Honolulu Woman Sentenced to 90 Days Jail for Removal of Classified Documents from U.S. Embassy
A Honolulu woman was sentenced to 90 days in jail for knowingly removing classified documents concerning the national defense or foreign relations of the United States while working at the U.S. Embassy in the Philippines and retaining them at an unauthorized location.
Thirty-two-year-old Asia Janay Lavarello appeared in the U.S. District Court for the District of Hawaii on Thursday, Feb. 10, before Chief U.S. District Court Judge J. Michael Seabright who handed down the three-month sentence and a $5,500 fine. Lavarello pleaded guilty to the charge in July 2021.
“Government employees authorized to access classified information should face imprisonment if they misuse that authority in violation of criminal law as Ms. Lavarello did in this case,” said U.S. Attorney Clare E. Connors. “Such breaches of national security are serious violations of criminal law, and we will pursue them.”
According to information produced to the court, Lavarello, a Department of Defense employee, removed and retained numerous classified documents, writings and notes relating to the national defense or foreign relations of the United States without authority. While working as an Executive Assistant at the United States Indo-Pacific Command in Hawaii, Lavarello accepted a temporary assignment working at the U.S. Embassy in the Philippines. There, Lavarello had access to classified computers and documents, and attended classified meetings as part of her official duties.
Court documents list several specific instances in which Lavarello mishandled classified material of the United States.
“On March 20, 2020, Lavarello removed classified documents from the U.S. Embassy Manila,” officials stated. “She took the classified documents to her hotel room where she hosted a dinner party later that evening. Among the guests were two foreign nationals. During the party, a co-worker at the U.S. Embassy Manila discovered the documents, which included documents classified at the SECRET level.”
Lavarello’s temporary assignment in the Philippines was ultimately terminated due to her mishandling of SECRET classified documents.
Around March 28, 2020, Lavarello returned to Hawaii. In June of that year, investigators executed a search warrant at her workplace at the United States IndoPacific Command. In her desk, investigators found a notebook containing Lavarello’s handwritten notes of meetings she attended while working at the U.S.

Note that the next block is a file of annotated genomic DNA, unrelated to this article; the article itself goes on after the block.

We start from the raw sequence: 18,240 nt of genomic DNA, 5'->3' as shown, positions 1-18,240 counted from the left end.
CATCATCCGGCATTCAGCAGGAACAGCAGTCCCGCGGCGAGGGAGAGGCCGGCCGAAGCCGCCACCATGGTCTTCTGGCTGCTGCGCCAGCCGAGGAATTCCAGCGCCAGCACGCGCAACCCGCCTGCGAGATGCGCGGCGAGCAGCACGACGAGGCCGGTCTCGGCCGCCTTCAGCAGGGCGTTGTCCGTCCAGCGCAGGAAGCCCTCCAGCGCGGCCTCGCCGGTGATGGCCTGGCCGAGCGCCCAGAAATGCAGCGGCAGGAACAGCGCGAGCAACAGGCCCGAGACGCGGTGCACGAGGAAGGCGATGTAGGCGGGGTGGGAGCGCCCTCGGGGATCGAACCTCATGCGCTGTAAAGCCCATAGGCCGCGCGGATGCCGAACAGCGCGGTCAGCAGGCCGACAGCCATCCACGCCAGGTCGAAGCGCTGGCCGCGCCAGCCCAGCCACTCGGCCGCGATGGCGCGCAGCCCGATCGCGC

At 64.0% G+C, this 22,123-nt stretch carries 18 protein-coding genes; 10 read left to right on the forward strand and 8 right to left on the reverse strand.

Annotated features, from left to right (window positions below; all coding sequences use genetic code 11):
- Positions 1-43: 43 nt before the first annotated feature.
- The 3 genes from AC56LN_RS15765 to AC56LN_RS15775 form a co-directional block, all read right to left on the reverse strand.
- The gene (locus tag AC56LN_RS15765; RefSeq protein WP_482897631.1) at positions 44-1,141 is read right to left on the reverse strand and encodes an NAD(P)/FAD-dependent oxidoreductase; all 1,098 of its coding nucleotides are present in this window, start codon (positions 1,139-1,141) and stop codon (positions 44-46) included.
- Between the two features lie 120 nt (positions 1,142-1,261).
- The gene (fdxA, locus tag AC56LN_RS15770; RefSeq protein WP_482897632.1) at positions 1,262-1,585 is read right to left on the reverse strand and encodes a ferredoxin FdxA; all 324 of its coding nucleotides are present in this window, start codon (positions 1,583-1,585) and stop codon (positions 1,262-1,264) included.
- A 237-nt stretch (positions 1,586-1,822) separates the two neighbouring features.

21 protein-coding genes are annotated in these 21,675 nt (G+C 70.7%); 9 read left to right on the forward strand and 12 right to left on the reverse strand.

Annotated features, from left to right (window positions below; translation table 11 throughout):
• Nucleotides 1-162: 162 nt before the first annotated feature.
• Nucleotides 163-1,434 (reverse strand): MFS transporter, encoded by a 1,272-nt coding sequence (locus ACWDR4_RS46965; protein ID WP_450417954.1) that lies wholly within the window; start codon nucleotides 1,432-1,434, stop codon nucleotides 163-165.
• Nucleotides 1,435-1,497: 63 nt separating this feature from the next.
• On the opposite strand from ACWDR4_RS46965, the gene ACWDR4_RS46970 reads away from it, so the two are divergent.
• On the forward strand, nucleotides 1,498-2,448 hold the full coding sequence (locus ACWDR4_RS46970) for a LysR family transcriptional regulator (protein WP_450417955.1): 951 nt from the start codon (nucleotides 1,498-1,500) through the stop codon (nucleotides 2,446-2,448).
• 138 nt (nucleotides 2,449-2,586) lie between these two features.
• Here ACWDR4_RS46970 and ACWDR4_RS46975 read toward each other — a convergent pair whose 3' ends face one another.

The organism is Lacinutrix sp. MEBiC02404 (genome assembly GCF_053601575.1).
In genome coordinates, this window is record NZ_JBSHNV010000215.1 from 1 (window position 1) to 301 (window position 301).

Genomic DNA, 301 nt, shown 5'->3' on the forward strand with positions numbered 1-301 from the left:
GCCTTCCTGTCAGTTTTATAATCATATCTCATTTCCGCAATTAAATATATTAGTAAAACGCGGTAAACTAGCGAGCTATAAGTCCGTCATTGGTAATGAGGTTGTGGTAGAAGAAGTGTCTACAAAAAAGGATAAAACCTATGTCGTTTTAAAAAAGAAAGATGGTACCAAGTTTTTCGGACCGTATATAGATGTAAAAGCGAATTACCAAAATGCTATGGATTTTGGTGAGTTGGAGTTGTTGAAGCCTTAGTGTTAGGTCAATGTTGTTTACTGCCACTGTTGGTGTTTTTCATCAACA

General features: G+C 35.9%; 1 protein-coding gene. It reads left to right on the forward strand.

“The notes contained facts and information classified at the CONFIDENTIAL and SECRET levels,” officials stated. “Investigators determined that Lavarello did not send the classified notebook via secure diplomatic pouch from the U.S. Embassy Manila to Hawaii, as required. Instead, she personally transported the documents to Hawaii, unsecured, and kept the classified notebook at an unsecure location until at least April 13, 2020.”
Subsequently, Lavarello made false statements to the FBI and the Naval Criminal Investigative Service in response to questioning about her handling of the classified material.
“The American people entrust government employees with the responsibility to ensure classified information is properly handled and secure. Ms. Lavarello violated this trust when she removed classified documents from the U.S. Embassy Manila,” said FBI Special Agent in Charge Merrill. “Today’s sentencing reflects the FBI and its partners unwavering commitment to keeping our communities safe and bringing offenders to justice.”
“Today’s sentencing of Ms. Lavarello is a reminder that Department of Defense employees have the responsibility to ensure classified information is properly secured. Mishandling classified information places lives and the U.S. National Security at risk,” said NCIS Special Agent in Charge Dominesey. “Ms.
Lavarello violated that trust and was brought to justice through the collaborative investigative efforts of the FBI, NCIS, and U.S. Attorney’s Office.”
The case was the result of a joint investigation between the FBI and NCIS. Assistant U.S. Attorney Mohammad Khatib and Trial Attorney Stephen Marzen of the National Security Division prosecuted the case.